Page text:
During her testimony, she did nothing to overcome the legitimate concerns that I and others have about how she would rule on things like the First Amendment, given her support for the government's position on campaign finance regulation that would actually, by her own admission, permit the federal government to ban books.Haven't we danced this dance before?
She gave no comfort to those who think that she would support the idea of unlimited federal powers under the Commerce Clause. When asked about that, she indicated no belief in any real limits imposed by the Commerce Clause. When she was the dean of the law school at Harvard, I think she subverted the law that forbids colleges and universities from getting federal funds if they prevent the military from having equal access to recruiting opportunities on the campus.
Yes, we have - in late July in response to this piece Toomey wrote in the P-G.
In that piece, Toomey mislead when he wrote that:
Ms. Kagan expressed the view that it was within Congress' power to pass a law that banned a pamphlet or book because of its advocacy of a political viewpoint.This is simply not true. Neither is what Toomey told Real Clear Politics. Slate has the truth:
But what has so exercised Sen. McConnell, David Bossie, and others is Kagan's statement at argument—in response to more pressing by the conservative justices—that if a corporation produced "a pamphlet" directly calling for the election or defeat of a federal candidate ("Vote against Smith"), it would have to pay for it with its PAC funds. This is hardly the stuff of book-banning and government censorship. As Justice Stevens explained in his dissent in Citizens United, to call the PAC requirement a "ban" is "highly misleading, and needs to be corrected." [emphasis added.]Pat has yet to correct himself.
Of course Mr. Wall Street can't help himself with the part about Hah-Vahd - incorrectly asserting (again) that Kagan "subverted federal law" when dealing with the military recruiters up there.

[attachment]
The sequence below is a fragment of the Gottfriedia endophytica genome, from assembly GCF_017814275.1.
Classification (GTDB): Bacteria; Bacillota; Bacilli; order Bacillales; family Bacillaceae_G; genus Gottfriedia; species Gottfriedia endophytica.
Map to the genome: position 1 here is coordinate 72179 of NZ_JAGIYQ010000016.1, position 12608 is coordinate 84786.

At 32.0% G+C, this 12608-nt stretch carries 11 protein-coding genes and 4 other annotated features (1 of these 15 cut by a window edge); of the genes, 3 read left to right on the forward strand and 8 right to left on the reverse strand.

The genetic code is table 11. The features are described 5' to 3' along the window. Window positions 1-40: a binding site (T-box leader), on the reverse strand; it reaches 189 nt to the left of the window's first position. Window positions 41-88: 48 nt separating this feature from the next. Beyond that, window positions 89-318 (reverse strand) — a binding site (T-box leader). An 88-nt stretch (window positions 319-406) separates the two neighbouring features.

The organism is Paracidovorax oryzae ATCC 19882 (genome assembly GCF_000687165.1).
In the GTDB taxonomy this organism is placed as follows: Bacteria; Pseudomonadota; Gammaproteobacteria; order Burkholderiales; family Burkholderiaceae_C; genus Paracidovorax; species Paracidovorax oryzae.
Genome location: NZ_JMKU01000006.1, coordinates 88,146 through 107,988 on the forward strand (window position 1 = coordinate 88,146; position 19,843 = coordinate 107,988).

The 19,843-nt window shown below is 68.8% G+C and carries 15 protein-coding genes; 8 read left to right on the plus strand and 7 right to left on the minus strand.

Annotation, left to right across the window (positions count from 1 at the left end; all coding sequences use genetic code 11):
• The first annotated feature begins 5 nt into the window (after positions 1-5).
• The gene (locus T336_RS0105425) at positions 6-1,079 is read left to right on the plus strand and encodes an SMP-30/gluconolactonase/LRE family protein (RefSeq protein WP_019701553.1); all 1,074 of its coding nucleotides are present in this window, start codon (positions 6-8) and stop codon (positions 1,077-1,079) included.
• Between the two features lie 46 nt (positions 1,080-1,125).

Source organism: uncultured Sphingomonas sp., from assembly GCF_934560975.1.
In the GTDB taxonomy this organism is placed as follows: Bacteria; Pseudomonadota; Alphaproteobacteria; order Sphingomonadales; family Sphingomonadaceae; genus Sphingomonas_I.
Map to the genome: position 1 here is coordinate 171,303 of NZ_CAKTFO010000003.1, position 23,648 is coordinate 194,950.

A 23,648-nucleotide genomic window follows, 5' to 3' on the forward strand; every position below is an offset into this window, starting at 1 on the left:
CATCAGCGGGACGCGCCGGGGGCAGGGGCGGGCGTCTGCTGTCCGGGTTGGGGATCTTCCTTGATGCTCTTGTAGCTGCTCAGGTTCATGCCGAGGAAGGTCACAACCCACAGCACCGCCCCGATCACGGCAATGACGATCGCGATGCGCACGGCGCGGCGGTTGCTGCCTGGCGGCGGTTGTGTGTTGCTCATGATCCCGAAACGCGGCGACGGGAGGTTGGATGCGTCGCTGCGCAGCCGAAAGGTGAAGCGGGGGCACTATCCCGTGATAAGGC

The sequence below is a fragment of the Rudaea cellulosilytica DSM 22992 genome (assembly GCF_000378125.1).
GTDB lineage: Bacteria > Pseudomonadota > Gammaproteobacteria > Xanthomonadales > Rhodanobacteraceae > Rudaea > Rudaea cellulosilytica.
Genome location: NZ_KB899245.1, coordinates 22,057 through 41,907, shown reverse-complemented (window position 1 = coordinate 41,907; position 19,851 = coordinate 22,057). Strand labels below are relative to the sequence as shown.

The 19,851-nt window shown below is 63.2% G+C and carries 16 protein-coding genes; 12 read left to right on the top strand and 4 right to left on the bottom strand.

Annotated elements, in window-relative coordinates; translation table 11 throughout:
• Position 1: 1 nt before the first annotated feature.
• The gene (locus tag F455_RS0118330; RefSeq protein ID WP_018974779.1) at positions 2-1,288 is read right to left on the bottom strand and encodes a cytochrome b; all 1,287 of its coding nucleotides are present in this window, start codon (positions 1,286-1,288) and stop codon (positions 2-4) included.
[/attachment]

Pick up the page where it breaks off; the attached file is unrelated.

Kagan, as Law School Dean (and I can't believe I have to correct Pat on this AGAIN) pulled the plug on the military recruiters after the Solomon Amendment was declared unconstitutional. It was the Solomon Amendment that forced gave those recruters access.
So she was following the law, Pat, not "subverting" it.
So not only does Pat Toomey mislead the public about his support for the privatization of Social Security, he continues to mislead the public about Justice Elena Kagan's record.
August 19, 2010
Sarah Palin continues to defend Dr. Laura Schlessinger's use of the word "n****r" and blame liberals for forcing the controversial conservative radio show off the air. But just a few months ago Palin was adamant that using the "N-word," and other offensive terms, should be a firing offense...if you're a Democrat.Words fail.
"I would ask the president to show decency in this process by eliminating one member of [his] inner circle, Mr. Rahm Emanuel," Palin wrote in February. "The Obama Administration's Chief of Staff scolded [liberal critics] calling them, 'F---ing retarded,' according to several participants, as reported in the Wall Street Journal. Just as we'd be appalled if any public figure of Rahm's stature ever used the "N-word" or other such inappropriate language...
What started as a local zoning dispute over a proposed mosque two blocks from the World Trade Center site has spread into a dispute over First Amendment protections, religion in public life and the campaigns of Pennsylvania politicians.But the real story is in who (locally) said what. Ask yourself, who's brave and stands up for religious liberty and who, well, doesn't.